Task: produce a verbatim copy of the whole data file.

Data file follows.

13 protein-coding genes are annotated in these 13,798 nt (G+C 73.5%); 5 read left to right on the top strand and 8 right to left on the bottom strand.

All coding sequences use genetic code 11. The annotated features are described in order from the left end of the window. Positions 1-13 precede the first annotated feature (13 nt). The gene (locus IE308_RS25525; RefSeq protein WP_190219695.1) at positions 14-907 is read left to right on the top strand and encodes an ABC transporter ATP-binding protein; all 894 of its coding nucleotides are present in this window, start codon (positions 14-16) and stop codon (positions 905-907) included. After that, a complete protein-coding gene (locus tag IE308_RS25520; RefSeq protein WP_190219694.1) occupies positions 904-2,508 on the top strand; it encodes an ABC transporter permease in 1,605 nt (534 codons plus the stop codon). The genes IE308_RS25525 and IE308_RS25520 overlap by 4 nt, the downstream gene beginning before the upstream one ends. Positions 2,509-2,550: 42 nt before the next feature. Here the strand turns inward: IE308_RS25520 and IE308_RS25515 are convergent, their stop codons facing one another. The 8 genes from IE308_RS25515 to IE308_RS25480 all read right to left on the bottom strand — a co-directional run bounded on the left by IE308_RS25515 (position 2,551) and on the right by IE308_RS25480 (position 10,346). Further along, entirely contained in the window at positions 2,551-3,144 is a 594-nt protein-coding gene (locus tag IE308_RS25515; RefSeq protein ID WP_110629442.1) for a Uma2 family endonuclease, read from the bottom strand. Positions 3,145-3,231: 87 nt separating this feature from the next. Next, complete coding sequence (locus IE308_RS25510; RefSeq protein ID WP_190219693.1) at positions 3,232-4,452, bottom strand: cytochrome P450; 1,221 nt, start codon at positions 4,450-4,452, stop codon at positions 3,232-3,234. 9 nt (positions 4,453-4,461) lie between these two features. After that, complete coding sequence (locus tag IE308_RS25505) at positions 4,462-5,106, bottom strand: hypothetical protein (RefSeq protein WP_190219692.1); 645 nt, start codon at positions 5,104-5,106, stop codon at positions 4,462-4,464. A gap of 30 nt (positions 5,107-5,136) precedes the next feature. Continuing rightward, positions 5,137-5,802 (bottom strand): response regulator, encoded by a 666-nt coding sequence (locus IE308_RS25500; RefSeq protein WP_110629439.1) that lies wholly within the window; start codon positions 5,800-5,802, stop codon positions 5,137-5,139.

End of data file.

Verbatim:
13 protein-coding genes are annotated in these 13,798 nt (G+C 73.5%); 5 read left to right on the top strand and 8 right to left on the bottom strand.

All coding sequences use genetic code 11. The annotated features are described in order from the left end of the window. Positions 1-13 precede the first annotated feature (13 nt). The gene (locus IE308_RS25525; RefSeq protein WP_190219695.1) at positions 14-907 is read left to right on the top strand and encodes an ABC transporter ATP-binding protein; all 894 of its coding nucleotides are present in this window, start codon (positions 14-16) and stop codon (positions 905-907) included. After that, a complete protein-coding gene (locus tag IE308_RS25520; RefSeq protein WP_190219694.1) occupies positions 904-2,508 on the top strand; it encodes an ABC transporter permease in 1,605 nt (534 codons plus the stop codon). The genes IE308_RS25525 and IE308_RS25520 overlap by 4 nt, the downstream gene beginning before the upstream one ends. Positions 2,509-2,550: 42 nt before the next feature. Here the strand turns inward: IE308_RS25520 and IE308_RS25515 are convergent, their stop codons facing one another. The 8 genes from IE308_RS25515 to IE308_RS25480 all read right to left on the bottom strand — a co-directional run bounded on the left by IE308_RS25515 (position 2,551) and on the right by IE308_RS25480 (position 10,346). Further along, entirely contained in the window at positions 2,551-3,144 is a 594-nt protein-coding gene (locus tag IE308_RS25515; RefSeq protein ID WP_110629442.1) for a Uma2 family endonuclease, read from the bottom strand. Positions 3,145-3,231: 87 nt separating this feature from the next. Next, complete coding sequence (locus IE308_RS25510; RefSeq protein ID WP_190219693.1) at positions 3,232-4,452, bottom strand: cytochrome P450; 1,221 nt, start codon at positions 4,450-4,452, stop codon at positions 3,232-3,234. 9 nt (positions 4,453-4,461) lie between these two features. After that, complete coding sequence (locus tag IE308_RS25505) at positions 4,462-5,106, bottom strand: hypothetical protein (RefSeq protein WP_190219692.1); 645 nt, start codon at positions 5,104-5,106, stop codon at positions 4,462-4,464. A gap of 30 nt (positions 5,107-5,136) precedes the next feature. Continuing rightward, positions 5,137-5,802 (bottom strand): response regulator, encoded by a 666-nt coding sequence (locus IE308_RS25500; RefSeq protein WP_110629439.1) that lies wholly within the window; start codon positions 5,800-5,802, stop codon positions 5,137-5,139.